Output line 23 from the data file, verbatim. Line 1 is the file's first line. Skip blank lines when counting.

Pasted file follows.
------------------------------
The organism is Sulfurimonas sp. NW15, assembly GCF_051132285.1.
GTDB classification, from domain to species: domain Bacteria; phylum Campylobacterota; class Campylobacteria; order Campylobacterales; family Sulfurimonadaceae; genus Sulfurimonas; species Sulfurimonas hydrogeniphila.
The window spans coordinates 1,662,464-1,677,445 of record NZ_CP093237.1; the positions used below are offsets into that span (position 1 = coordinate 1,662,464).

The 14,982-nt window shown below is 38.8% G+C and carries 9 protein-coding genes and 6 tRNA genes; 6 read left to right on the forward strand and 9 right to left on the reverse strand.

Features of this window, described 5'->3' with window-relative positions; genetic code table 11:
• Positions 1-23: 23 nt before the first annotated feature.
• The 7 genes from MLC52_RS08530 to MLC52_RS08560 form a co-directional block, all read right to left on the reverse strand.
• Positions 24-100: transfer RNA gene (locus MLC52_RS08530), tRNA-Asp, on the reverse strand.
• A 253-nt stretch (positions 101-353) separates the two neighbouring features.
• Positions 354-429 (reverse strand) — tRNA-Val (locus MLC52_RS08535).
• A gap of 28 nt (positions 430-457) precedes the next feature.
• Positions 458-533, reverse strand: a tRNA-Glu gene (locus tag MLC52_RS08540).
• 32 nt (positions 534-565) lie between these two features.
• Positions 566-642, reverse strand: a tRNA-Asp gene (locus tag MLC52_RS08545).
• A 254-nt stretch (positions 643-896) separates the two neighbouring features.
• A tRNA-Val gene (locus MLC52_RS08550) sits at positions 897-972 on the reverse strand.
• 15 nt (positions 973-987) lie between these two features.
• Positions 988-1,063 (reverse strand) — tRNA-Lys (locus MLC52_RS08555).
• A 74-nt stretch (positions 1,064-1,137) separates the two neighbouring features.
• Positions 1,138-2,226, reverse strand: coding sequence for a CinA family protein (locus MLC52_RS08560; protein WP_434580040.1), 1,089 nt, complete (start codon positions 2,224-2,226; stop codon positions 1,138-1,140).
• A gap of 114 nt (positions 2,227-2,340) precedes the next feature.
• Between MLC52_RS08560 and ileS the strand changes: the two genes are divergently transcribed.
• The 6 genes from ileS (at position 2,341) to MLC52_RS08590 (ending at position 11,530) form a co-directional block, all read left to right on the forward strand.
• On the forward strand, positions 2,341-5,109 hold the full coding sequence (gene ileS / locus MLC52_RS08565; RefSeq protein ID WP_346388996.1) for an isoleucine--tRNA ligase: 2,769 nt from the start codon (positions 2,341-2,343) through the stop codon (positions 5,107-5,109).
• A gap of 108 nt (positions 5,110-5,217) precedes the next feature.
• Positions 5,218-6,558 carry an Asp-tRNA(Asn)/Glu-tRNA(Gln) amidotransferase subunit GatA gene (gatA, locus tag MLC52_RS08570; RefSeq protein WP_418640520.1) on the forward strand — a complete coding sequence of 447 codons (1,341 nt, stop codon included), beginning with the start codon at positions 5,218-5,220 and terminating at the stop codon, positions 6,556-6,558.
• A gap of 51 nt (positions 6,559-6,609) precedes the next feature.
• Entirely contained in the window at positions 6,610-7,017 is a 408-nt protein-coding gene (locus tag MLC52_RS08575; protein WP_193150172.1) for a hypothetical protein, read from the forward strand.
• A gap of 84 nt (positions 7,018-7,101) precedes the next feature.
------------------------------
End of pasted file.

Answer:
• The 6 genes from ileS (at position 2,341) to MLC52_RS08590 (ending at position 11,530) form a co-directional block, all read left to right on the forward strand.